Authors: Nathaniel P. Katz, Kavita Gandhi, Wenhui Wei, Ahong Huang, Li Wang
Background/Purpose: Opioids are often prescribed for osteoarthritis (OA) pain management despite the need for balancing their risks and benefits. Since there are no standard criteria for defining inappropriate pain management (IPM), this study examined prevalence of potential criteria that may be indicative of IPM in OA patients (pts) treated with opioids.
Methods: Data were from a US employer-sponsored insurance claims database (2011-2016). Pts were community-dwelling adults (≥18 yr) diagnosed with hip/knee OA who filled an opioid prescription (index event) within 30 days of OA diagnosis; had continuous enrollment 6 months pre- and 12 months post-index; and no pre-index joint surgery. Opioid regimen intensity in the 3-month post-index period was defined by frequency (intermittent: ≤4 d/wk; daily: >4 d/wk), average daily dose in morphine milligram equivalents (MME: <50 MME/d=low, ≥50 MME/d=high), and short- or long-acting opioids (SAO, LAO), providing 6 increasing intensity regimens: intermittent-low-dose SAO, intermittent-high-dose SAO, daily-low-dose SAO, daily-high-dose SAO, LAO, and LAO+SAO. Potential IPM, defined based on existing literature and clinical input (Table 1), comprised 3 clinical categories (Opioid Use, Miscellaneous Drug Use, Medical Service Use). Descriptive analysis characterized prevalence of potential IPM over the 12-month post-index period.
Results: The study included 271,512 pts (61.5% knee; 11.1% hip; 27.4% both); mean age 59.8 yr; 62.7% women. IPM was observed in 52.6% of pts during the post-index period; 30.7% in Miscellaneous Drug Use, 27.7% in Opioid Use, and 14.4% in Medical Service Use. LAO+SAO had the highest IPM (85.4%); intermittent SAO regimens had the lowest (42.7%-44.7%; Table 2). IPM in the intermittent dose regimens was driven by Miscellaneous Drug Use; IPM in the higher intensity regimens was driven by Opioid Use. The top 2 IPM criteria in each clinical category were generally similar across opioid intensity regimens (Table 2).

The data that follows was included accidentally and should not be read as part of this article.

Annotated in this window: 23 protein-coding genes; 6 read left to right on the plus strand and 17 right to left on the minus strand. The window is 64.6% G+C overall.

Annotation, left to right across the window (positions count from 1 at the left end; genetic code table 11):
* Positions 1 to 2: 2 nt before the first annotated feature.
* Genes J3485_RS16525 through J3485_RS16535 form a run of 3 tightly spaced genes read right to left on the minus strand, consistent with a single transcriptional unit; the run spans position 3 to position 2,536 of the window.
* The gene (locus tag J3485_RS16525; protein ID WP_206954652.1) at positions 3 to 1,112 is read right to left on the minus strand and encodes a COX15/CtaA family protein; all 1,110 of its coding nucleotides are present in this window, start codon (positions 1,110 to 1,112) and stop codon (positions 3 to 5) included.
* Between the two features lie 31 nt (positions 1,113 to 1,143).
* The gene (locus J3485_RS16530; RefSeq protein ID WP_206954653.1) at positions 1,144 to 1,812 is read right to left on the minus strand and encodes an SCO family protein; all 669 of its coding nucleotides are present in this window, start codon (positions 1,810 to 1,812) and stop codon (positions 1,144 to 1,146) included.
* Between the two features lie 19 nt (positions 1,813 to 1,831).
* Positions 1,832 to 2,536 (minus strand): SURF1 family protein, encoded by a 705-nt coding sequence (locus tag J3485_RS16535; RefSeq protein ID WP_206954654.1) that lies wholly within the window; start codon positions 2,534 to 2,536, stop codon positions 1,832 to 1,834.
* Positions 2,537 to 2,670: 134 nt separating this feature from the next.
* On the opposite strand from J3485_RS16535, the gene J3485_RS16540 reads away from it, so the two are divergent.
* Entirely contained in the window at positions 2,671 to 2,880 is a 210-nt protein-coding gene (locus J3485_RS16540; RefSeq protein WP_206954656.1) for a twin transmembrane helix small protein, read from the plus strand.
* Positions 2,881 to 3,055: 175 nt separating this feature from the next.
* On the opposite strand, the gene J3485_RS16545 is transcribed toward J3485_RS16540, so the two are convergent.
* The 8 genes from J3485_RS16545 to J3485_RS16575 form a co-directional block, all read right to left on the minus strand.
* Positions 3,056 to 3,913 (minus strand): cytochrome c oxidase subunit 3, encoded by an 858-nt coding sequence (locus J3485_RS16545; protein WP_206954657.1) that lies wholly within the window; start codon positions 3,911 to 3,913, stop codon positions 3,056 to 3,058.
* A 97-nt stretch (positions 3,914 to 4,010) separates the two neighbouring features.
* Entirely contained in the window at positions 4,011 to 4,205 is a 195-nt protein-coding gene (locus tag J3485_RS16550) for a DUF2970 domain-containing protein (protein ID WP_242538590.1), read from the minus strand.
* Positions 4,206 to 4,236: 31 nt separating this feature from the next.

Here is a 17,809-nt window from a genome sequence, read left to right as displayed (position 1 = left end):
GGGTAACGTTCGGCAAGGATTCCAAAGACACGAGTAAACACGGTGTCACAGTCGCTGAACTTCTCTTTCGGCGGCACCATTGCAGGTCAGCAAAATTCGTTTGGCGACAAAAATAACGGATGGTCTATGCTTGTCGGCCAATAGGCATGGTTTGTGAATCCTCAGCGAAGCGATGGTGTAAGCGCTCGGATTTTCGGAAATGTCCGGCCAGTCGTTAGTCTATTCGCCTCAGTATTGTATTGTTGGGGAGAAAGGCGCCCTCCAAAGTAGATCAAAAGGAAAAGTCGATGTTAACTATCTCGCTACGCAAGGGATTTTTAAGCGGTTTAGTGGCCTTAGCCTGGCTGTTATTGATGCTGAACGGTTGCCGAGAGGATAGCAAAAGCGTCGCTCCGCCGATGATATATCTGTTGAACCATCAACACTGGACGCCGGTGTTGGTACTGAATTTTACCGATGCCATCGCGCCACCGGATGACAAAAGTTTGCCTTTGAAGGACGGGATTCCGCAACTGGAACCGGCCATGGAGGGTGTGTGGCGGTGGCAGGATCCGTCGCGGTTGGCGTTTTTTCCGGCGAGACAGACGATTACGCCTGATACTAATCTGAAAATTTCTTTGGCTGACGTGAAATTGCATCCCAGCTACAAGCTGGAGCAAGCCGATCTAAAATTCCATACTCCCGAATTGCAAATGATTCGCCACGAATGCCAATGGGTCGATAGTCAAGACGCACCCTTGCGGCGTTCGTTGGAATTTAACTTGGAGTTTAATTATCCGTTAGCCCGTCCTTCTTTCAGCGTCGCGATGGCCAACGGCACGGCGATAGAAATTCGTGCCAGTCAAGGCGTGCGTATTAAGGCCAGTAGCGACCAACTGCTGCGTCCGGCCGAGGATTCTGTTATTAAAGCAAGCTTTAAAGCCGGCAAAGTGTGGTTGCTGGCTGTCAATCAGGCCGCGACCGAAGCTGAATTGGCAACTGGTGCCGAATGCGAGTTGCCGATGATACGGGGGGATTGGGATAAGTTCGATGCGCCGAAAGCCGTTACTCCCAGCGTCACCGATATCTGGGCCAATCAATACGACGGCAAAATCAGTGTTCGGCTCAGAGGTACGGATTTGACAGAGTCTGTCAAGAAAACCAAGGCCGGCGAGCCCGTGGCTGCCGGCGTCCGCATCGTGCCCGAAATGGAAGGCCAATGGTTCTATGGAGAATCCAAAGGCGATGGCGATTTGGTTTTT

Conclusion: This study suggests potential criteria indicative of IPM were observed in the majority of OA pts treated with opioids. IPM generally increased with higher opioid intensity regimens; drivers of IPM differed between low and high intensity regimens. The study was limited by the data source and retrospective design such that it could not be determined if IPM resulted from the index opioid treatment regimen itself, patient/physician behavior, or other factors. Nevertheless, study findings reinforce physician need for evaluating pain management with opioids in OA pts individually to ensure optimal health outcomes.
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